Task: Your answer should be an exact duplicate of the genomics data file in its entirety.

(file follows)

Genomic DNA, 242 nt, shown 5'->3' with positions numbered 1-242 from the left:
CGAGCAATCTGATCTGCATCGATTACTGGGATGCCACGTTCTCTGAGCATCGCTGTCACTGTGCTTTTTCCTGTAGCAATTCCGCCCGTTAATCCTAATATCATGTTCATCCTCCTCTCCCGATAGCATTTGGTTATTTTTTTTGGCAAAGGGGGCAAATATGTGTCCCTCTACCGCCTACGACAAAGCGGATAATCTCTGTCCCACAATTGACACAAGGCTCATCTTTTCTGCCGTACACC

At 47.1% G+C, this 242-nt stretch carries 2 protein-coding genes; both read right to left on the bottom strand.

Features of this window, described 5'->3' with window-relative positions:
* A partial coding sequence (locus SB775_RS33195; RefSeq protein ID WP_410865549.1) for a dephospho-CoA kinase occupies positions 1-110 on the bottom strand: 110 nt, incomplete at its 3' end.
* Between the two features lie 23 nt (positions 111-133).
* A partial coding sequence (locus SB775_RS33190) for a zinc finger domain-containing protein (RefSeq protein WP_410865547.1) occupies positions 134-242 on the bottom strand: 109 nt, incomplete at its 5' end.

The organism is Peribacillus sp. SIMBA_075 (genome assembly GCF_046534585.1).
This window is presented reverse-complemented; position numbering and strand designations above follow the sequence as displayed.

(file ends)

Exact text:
Genomic DNA, 242 nt, shown 5'->3' with positions numbered 1-242 from the left:
CGAGCAATCTGATCTGCATCGATTACTGGGATGCCACGTTCTCTGAGCATCGCTGTCACTGTGCTTTTTCCTGTAGCAATTCCGCCCGTTAATCCTAATATCATGTTCATCCTCCTCTCCCGATAGCATTTGGTTATTTTTTTTGGCAAAGGGGGCAAATATGTGTCCCTCTACCGCCTACGACAAAGCGGATAATCTCTGTCCCACAATTGACACAAGGCTCATCTTTTCTGCCGTACACC

At 47.1% G+C, this 242-nt stretch carries 2 protein-coding genes; both read right to left on the bottom strand.

Features of this window, described 5'->3' with window-relative positions:
* A partial coding sequence (locus SB775_RS33195; RefSeq protein ID WP_410865549.1) for a dephospho-CoA kinase occupies positions 1-110 on the bottom strand: 110 nt, incomplete at its 3' end.
* Between the two features lie 23 nt (positions 111-133).
* A partial coding sequence (locus SB775_RS33190) for a zinc finger domain-containing protein (RefSeq protein WP_410865547.1) occupies positions 134-242 on the bottom strand: 109 nt, incomplete at its 5' end.

The organism is Peribacillus sp. SIMBA_075 (genome assembly GCF_046534585.1).
This window is presented reverse-complemented; position numbering and strand designations above follow the sequence as displayed.